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Twenty years of deregulation have produced a vibrant, highly competitive industry that has provided consumers with greater choice at price levels -that continue to decline. The fact that some carriers fail or that some routes have few competitors does not provide a basis for a proposal that effectively represents re-regulation of the industry.

Appendix A:  Hub Pricing Analysis

By:  Scott Gibson, Visiting FEllow, 202-289-1288


Policy Statement on Unfair Competitive Practices

OST-98-3713 | July 23, 1998

Editor and Paralegal NoteBecause filings received in this Docket are "Comments" - The Docket Section is not required to post a "Board" copy to the Public.  When filing comments, replies, answers, objections etc.,  please provide extra copies for everyone who anxiously wait for all documents - especially Counsel that does send a paralegal on a daily basis.

If you would like to file any document with Daily Airlines Filings -   send the file as an attachment in your e-mail.  Any format is accepted.   Send to info@airlineinfo.com  Please do Not send a filing by fax because - though equally appreciated - a fax copy does not scan well and renders the OCR process for HTML useless.

Filings that are sent in electronic submission cuts down the time your Editor has to hunt down all those darn footnotes when converting to HTML!!!!!!!  It also allows for Zero mistakes.  Besides, wouldn't it be great to see all the charts in color and with a searchable content?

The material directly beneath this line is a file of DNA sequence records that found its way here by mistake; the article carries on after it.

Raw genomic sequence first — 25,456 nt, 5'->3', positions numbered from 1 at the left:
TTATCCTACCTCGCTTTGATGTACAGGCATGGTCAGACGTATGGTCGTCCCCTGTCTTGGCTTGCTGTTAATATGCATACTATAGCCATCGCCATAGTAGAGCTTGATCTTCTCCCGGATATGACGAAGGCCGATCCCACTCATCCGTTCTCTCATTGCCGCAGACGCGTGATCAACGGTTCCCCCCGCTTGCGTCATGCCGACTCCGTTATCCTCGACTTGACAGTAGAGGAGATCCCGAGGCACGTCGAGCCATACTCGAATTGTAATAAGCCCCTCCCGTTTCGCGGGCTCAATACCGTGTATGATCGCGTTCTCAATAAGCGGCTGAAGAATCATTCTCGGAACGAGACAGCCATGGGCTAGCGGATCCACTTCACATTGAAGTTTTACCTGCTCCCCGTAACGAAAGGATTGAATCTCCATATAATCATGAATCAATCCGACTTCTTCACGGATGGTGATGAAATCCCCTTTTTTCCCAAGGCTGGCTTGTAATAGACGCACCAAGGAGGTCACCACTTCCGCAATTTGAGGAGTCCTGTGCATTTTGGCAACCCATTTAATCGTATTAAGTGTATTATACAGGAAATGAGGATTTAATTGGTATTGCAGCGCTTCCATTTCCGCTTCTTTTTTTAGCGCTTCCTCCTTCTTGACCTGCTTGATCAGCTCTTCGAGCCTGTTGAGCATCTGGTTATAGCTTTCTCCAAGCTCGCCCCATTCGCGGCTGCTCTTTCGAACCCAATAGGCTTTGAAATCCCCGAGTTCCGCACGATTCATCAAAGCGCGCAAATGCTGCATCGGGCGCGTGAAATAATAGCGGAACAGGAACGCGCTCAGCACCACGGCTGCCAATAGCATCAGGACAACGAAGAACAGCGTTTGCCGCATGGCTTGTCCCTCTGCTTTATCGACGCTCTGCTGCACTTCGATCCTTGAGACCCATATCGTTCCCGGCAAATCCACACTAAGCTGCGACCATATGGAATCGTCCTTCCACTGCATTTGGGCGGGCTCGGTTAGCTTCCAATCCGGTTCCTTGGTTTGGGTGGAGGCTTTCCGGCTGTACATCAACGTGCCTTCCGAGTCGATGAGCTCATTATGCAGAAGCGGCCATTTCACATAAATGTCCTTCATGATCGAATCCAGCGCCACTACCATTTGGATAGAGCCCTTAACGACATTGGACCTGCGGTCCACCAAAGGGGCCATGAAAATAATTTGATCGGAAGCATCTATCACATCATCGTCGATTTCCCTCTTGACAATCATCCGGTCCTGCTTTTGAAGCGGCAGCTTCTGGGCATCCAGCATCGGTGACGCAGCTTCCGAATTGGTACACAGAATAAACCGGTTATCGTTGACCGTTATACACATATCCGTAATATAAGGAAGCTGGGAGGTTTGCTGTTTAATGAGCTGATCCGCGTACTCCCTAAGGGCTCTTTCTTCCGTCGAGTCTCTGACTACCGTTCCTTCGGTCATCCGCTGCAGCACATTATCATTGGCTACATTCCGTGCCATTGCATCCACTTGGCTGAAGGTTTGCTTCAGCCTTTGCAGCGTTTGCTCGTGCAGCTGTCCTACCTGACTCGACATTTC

pdficon.gif (87 bytes)Comments of United Retired Government Employees Local Number One (U.R.G.E.)

By: Donald Phillips, U.R.G.E.


Proposed Statement of Enforcement Policy on Unfair Exclusionary Conduct

OST-98-3713

pdficon.gif (87 bytes)Comments of the Air Transport Association of America - July 23, 1998 (In FAST PDF - Will download and print quickly!)

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By:  ATA and Cleary Gottlieb

pdficon.gif (87 bytes)Comments of Alaska Airlines, Inc. - July 24, 1998

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By: Keith Loveless, Assoc. Gen'l Counsel, Alaska Airlines, 206.431.5102

pdficon.gif (87 bytes)Comments of Allied Pilots Association - July 23, 1998

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By: Captain Richard LaVoy, Pres. APA

pdficon.gif (87 bytes)Comments of American Airlines, Inc. in Opposition to Proposed Statement - July 23, 1998

By: George Nicoud III, Sr. Attorney, American, 817.967.3812

pdficon.gif (87 bytes)Comments of America West Airlines

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Counsel:  America West and Baker Hostetler, Joanne Young, 202-861-1532

pdficon.gif (87 bytes)The American Antitrust Institute's Comments - July 24, 1998

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By: Albert Foer, AAI, 202.362.8704